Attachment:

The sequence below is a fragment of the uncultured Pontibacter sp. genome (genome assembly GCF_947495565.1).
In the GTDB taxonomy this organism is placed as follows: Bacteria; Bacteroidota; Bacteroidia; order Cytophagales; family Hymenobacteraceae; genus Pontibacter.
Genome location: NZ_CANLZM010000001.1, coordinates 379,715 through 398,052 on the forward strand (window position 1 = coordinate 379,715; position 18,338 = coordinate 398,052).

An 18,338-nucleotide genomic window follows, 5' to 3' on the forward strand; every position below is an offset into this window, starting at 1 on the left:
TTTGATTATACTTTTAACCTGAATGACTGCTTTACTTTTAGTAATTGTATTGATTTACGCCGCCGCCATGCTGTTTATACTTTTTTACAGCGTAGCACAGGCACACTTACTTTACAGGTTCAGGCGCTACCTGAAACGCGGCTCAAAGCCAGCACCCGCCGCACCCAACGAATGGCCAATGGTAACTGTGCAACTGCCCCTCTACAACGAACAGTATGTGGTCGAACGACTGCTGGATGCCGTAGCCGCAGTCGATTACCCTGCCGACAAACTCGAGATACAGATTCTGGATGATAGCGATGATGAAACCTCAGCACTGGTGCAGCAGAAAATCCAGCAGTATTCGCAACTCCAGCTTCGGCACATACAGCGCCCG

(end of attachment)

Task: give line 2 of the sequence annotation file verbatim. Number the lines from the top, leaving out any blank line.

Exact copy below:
In the GTDB taxonomy this organism is placed as follows: Bacteria; Bacteroidota; Bacteroidia; order Cytophagales; family Hymenobacteraceae; genus Pontibacter.